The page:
The incidents happened at Bristol Zoo in southwest England in December and were followed by further tragedy when three rainbow lorikeets escaped.
The zoo, which prides itself on its conservation measures, said the deaths had distressed the animal keepers.
The most gruesome incident came after Manilla, a female Visayan warty pig, was joined by her husband Elvis last year.
Staff had said they hoped he would take a shine to her and they would become parents.
But when she gave birth to extremely rare piglets, Elvis ate them all and then turned on his mate, who had to be put down due to her injuries.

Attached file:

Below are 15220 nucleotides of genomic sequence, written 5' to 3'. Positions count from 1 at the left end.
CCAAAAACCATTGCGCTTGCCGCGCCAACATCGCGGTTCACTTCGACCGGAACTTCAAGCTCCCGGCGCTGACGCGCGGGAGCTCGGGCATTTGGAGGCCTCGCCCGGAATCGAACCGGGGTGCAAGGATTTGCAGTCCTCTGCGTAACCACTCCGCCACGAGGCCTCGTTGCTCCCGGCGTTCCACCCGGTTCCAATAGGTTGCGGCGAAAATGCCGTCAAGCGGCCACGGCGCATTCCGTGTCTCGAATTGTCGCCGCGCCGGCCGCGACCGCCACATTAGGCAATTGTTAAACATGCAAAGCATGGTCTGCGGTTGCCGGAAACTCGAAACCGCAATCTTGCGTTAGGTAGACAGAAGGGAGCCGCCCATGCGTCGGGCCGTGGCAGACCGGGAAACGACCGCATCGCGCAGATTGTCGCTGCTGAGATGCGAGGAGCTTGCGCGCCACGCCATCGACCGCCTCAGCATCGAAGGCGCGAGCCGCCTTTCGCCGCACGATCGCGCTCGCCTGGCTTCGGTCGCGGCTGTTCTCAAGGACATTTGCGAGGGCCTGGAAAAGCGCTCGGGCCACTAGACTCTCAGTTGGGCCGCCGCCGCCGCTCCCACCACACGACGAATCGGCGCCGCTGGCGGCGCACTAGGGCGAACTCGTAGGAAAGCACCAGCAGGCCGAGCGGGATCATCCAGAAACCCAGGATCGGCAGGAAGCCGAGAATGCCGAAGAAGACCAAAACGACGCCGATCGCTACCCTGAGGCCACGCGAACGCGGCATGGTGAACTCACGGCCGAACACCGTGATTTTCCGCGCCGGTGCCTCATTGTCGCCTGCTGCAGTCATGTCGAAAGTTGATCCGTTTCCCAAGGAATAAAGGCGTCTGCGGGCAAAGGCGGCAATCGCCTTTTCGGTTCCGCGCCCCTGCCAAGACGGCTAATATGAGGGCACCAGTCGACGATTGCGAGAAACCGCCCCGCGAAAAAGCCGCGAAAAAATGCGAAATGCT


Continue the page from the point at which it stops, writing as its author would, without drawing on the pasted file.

Two weeks later, an endangered golden lion tamarind monkey escaped and fell into a pond, where it became trapped and was eaten by American otters.
And just a week ago, three rainbow lorikeets, usually found in Australia, escaped through a hole in their cage and flew off. One is still on the loose.
The tragedies were revealed by a whistleblower, who said they could have been avoided.
“On the day the female gave birth to piglets, the male immediately ate them all, and then also attacked the mother by eating her rear end,” the whistleblower said.
“She was so badly injured she had to be put down. This meant the loss of a family of rare warty pigs that could have been avoided by keeping the male separate.
“And the rare lion headed golden tamarin was trapped in a drainage valve in a pond it fell in, and then eaten by the otters.”
Warty pigs, native to the Visayan Islands in the Philippines, are so rare that their numbers are unknown.
– The Telegraph